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Thurston County, Washington

The content on the Thurston County website is currently provided in English. We are providing the “Translation” for approximately 10 languages. The goal of the translation is to provide visitors with limited English proficiency to access information on the website in other languages. The translations do not translate all types of documents, and it may not give you an exact translation all the time. The translations are made through an automated process, which may not result in accurate or precise translations, particularly of technical and legal terminology.

Public Health and Social Services

Adult Heron Walking Through Shallow Water - Puget Sound, Olympia, Washington


Marine Recovery Area Information

Program Goal

The goal of the Operational Certificate is to assure that septic systems are properly operated and maintained. Properly monitored and maintained systems have longer operating lives and less impact on our water resources and shellfish growing areas.

County Program and Marine Recovery Area

Marine Recovery Area (location) and System Type (County Program): depending on where your septic system is located in Thurston County and what type of septic system is installed, will determine the guidelines for inspecting and renewing your Certificate.

Requirements: most of the requirements are the same for each program. One of the main differences is that in the County Program there is an invoice included with your renewal notice. For properties within the Marine Recovery Areas of Henderson and Nisqually Reach Inlets the charge is a line item on your county property tax statement. It will read either Shellfish Protection Henderson or Nisqually.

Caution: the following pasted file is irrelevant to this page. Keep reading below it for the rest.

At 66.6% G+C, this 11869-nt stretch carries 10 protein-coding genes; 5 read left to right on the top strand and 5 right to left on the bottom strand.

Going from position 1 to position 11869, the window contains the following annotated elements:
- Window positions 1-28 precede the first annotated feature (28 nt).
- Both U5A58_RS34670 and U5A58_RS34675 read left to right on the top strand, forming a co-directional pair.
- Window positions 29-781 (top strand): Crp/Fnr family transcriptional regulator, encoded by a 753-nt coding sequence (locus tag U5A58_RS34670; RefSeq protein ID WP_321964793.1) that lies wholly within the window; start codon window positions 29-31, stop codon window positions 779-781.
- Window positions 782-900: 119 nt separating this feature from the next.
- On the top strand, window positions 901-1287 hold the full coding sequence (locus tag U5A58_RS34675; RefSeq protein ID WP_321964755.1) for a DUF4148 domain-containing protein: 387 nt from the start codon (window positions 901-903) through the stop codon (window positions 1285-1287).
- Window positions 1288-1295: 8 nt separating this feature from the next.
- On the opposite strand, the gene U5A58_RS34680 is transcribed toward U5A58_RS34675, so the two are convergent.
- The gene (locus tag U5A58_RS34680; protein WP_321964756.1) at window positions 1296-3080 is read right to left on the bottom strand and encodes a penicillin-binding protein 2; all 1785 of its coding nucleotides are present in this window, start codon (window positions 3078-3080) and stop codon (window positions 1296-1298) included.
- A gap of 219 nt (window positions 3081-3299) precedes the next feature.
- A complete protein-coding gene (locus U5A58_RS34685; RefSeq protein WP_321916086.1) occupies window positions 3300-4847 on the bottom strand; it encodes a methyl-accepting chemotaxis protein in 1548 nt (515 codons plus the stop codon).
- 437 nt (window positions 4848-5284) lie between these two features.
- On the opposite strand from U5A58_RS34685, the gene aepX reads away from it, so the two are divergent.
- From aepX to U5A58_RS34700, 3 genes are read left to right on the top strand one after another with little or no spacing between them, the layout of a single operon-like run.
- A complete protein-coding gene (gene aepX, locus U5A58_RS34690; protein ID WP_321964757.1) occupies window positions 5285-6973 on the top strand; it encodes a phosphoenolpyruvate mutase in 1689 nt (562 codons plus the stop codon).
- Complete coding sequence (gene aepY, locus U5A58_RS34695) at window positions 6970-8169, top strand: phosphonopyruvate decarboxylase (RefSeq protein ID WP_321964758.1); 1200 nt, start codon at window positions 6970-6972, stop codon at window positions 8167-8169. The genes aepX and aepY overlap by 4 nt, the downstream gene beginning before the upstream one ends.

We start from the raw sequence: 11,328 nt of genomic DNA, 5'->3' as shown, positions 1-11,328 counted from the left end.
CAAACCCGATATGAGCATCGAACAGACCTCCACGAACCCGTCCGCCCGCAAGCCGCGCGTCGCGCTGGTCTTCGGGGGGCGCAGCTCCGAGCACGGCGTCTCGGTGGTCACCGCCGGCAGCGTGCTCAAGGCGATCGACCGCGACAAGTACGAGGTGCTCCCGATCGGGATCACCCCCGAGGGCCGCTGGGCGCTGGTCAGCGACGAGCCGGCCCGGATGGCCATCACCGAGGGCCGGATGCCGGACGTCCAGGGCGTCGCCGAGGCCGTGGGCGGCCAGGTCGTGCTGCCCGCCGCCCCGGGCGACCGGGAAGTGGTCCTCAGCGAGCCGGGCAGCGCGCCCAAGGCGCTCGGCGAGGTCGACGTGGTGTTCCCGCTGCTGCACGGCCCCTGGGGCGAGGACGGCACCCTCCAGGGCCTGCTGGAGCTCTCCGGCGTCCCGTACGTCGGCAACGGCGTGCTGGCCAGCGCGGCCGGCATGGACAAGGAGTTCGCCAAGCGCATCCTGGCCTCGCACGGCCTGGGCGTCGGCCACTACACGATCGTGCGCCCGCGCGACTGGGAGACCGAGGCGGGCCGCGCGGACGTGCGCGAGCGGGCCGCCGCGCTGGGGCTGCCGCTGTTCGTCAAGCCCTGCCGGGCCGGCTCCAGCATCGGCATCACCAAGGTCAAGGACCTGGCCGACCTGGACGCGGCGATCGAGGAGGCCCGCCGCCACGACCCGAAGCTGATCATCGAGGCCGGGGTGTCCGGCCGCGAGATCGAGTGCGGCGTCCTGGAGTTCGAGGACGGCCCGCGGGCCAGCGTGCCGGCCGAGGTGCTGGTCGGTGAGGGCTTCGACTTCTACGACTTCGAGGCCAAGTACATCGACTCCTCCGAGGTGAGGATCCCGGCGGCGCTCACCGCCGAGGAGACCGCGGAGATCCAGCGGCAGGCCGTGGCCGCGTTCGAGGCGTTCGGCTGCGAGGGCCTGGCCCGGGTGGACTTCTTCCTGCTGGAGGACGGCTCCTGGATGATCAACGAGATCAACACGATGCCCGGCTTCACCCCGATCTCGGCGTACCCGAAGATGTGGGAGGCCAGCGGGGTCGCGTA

All systems located within the Henderson or Nisqually Reach watershed protection area require renewable operational certificates. High risk septic systems in these areas also require periodic dye testing for operational certificate renewal.

Henderson Inlet

Henderson: Henderson Inlet and its tributaries are contaminated with fecal coliform bacteria found in the digestive systems of warm-blooded animals; their presence in water tests indicate potential contamination from sewage. For information on water testing, see Water Quality Lab. This bacterium is taking its toll on the quality of water in the Inlet. 

*One-half inch of rain closes commercial shellfish harvesting for five days in Henderson Inlet.

All systems located within the Henderson or Nisqually Reach watershed protection area require renewable operational certificates. High risk septic systems in these areas also require periodic dye testing for operational certificate renewal.

Mount Rainer at Nisqually Reach

Nisqually Reach: This program is modeled after the successful program that was started in Henderson Inlet in 2007. The program includes septic system inspection and monitoring requirements, incentives, funding mechanisms and enforcement elements. The program was developed by a citizen advisory group and was adopted by the Thurston County Board of Health and Board of County Commissioners in 2012.

Nisqually Reach Watershed Protection Area Onsite Sewage System Operation & Maintenance Program Evaluation Report 2013-2023


Nisqually Reach Story Map 

Upcoming Public Hearings: 

Date Time Location Topic
09/05/2023 3:30pm-4:00pm Atrium - Board Room 110 Amendments to the Nisqually Shellfish Protection District Work Program & Fixing Rates/Charges in the District
09/12/2023   5:30pm - 6:00pm Atrium - Board Room 110 Sanitary Code Amendments to Renew the Designation of the Nisqually Watershed Protection Area as a Marine Recovery Area & Area of Special Concern

Black Lake

In 2023, Thurston County Pollution Identification and Correction (PIC) began working within the Black Lake watershed to identify sources of pollution contributing to degrading water quality and increasing algal bloom occurrences. Learn about this project and see live sampling results below.